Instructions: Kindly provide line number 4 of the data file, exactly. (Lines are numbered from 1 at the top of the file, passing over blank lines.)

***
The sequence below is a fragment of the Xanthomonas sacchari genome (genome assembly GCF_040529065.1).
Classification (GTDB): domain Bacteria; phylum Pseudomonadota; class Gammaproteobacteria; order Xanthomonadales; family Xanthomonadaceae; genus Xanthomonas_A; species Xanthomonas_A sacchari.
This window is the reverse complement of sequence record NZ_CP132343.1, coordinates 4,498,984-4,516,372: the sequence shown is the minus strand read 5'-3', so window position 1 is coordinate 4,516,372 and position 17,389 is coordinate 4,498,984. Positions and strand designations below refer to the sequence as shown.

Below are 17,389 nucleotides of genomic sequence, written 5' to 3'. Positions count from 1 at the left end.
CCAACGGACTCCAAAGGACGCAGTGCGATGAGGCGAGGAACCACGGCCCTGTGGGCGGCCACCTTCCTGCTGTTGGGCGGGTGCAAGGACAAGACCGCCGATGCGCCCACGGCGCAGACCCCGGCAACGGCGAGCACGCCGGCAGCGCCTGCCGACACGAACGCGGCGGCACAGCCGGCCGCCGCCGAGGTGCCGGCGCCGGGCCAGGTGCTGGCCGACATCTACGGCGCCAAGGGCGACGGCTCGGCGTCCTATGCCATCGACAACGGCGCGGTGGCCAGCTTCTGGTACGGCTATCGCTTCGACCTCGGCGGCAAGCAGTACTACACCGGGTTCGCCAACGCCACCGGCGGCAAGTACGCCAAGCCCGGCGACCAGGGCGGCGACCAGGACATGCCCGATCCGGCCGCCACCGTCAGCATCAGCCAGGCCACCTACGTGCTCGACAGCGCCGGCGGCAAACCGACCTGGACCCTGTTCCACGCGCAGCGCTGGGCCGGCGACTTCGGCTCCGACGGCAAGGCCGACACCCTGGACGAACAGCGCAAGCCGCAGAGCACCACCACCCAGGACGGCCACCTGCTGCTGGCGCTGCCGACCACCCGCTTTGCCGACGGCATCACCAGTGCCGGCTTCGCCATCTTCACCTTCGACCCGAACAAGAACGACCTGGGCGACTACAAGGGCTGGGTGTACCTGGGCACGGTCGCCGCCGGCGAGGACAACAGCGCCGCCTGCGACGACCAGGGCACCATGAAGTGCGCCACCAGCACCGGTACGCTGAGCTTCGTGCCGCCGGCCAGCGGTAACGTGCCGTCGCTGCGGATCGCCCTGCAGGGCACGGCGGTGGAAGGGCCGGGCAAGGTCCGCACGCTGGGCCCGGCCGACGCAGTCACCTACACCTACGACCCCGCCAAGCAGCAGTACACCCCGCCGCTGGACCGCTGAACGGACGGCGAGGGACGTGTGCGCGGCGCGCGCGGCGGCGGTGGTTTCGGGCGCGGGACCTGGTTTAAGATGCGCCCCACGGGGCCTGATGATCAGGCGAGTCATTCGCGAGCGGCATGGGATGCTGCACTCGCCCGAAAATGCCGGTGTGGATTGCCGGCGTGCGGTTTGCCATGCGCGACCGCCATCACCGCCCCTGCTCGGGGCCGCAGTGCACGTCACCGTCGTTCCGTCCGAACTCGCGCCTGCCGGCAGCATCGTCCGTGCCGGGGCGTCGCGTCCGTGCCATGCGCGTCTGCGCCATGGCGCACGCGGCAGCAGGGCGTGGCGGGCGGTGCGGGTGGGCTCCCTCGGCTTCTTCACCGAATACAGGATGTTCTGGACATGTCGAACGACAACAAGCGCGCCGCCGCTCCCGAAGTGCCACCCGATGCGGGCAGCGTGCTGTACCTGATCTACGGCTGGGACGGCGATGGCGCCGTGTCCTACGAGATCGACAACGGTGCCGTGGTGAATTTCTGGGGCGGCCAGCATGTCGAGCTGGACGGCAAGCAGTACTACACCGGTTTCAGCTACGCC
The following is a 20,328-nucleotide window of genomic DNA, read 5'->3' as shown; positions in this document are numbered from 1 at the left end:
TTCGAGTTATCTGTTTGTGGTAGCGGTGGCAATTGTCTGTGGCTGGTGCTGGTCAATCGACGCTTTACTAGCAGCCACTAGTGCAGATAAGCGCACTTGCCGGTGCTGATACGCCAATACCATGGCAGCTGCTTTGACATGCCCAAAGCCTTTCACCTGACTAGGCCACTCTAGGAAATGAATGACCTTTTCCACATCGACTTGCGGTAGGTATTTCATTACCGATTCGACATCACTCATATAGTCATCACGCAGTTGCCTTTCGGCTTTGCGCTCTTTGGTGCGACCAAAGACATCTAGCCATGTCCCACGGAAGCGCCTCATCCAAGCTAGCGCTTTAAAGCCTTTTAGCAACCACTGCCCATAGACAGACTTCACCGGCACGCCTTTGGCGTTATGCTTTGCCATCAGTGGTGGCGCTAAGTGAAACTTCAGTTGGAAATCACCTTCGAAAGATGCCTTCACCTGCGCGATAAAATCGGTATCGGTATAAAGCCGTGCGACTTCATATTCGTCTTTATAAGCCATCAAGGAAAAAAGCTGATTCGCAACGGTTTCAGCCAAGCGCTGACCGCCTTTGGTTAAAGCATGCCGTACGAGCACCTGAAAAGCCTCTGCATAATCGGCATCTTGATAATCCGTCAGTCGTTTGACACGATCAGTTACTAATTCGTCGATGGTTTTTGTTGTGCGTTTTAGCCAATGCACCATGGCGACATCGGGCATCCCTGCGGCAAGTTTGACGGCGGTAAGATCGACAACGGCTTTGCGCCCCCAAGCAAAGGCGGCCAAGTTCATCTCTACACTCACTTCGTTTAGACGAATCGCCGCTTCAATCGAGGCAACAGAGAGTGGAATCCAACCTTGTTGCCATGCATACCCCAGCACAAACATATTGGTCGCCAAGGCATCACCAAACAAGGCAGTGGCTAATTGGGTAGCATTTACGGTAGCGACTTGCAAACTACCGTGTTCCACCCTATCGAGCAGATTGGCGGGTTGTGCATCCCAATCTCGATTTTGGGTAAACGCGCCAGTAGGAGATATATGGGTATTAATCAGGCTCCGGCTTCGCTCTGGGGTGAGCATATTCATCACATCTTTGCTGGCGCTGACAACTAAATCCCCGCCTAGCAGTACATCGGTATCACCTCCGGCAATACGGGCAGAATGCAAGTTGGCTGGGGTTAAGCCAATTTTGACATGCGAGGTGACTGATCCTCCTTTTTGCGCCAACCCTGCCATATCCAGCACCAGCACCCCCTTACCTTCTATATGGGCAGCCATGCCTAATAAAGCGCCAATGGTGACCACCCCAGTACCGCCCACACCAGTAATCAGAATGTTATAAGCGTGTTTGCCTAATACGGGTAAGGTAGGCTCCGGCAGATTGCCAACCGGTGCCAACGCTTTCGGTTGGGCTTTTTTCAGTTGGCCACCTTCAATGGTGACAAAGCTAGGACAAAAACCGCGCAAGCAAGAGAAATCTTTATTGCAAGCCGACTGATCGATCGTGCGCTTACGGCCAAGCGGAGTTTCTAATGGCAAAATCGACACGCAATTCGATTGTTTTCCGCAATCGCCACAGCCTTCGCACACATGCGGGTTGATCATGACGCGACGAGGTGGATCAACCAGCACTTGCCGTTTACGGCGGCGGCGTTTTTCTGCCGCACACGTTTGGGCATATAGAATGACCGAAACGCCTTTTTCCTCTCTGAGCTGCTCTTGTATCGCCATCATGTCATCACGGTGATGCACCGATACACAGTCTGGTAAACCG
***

Below are 17,389 nucleotides of genomic sequence, written 5' to 3'. Positions count from 1 at the left end.